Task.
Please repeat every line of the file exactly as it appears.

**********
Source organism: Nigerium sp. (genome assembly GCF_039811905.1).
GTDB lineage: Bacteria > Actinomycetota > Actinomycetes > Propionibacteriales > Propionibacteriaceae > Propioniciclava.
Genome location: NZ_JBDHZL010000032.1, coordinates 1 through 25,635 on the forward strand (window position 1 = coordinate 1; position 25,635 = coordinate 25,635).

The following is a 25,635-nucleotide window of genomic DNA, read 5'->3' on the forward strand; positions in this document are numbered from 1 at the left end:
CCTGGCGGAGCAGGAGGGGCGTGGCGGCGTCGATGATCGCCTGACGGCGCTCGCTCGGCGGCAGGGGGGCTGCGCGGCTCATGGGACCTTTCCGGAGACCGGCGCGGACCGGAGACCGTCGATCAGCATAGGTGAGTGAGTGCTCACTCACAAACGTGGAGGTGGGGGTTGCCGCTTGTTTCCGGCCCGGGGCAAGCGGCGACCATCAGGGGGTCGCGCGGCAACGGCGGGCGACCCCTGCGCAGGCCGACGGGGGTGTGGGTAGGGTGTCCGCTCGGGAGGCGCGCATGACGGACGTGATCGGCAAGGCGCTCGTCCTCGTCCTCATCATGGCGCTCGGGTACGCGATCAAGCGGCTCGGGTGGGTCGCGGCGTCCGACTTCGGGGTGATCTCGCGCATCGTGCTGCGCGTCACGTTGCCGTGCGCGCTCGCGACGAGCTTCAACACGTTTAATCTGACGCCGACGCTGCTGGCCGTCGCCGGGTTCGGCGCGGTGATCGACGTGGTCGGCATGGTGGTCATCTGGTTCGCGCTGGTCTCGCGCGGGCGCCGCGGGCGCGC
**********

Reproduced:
Source organism: Nigerium sp. (genome assembly GCF_039811905.1).
GTDB lineage: Bacteria > Actinomycetota > Actinomycetes > Propionibacteriales > Propionibacteriaceae > Propioniciclava.
Genome location: NZ_JBDHZL010000032.1, coordinates 1 through 25,635 on the forward strand (window position 1 = coordinate 1; position 25,635 = coordinate 25,635).

The following is a 25,635-nucleotide window of genomic DNA, read 5'->3' on the forward strand; positions in this document are numbered from 1 at the left end:
CCTGGCGGAGCAGGAGGGGCGTGGCGGCGTCGATGATCGCCTGACGGCGCTCGCTCGGCGGCAGGGGGGCTGCGCGGCTCATGGGACCTTTCCGGAGACCGGCGCGGACCGGAGACCGTCGATCAGCATAGGTGAGTGAGTGCTCACTCACAAACGTGGAGGTGGGGGTTGCCGCTTGTTTCCGGCCCGGGGCAAGCGGCGACCATCAGGGGGTCGCGCGGCAACGGCGGGCGACCCCTGCGCAGGCCGACGGGGGTGTGGGTAGGGTGTCCGCTCGGGAGGCGCGCATGACGGACGTGATCGGCAAGGCGCTCGTCCTCGTCCTCATCATGGCGCTCGGGTACGCGATCAAGCGGCTCGGGTGGGTCGCGGCGTCCGACTTCGGGGTGATCTCGCGCATCGTGCTGCGCGTCACGTTGCCGTGCGCGCTCGCGACGAGCTTCAACACGTTTAATCTGACGCCGACGCTGCTGGCCGTCGCCGGGTTCGGCGCGGTGATCGACGTGGTCGGCATGGTGGTCATCTGGTTCGCGCTGGTCTCGCGCGGGCGCCGCGGGCGCGC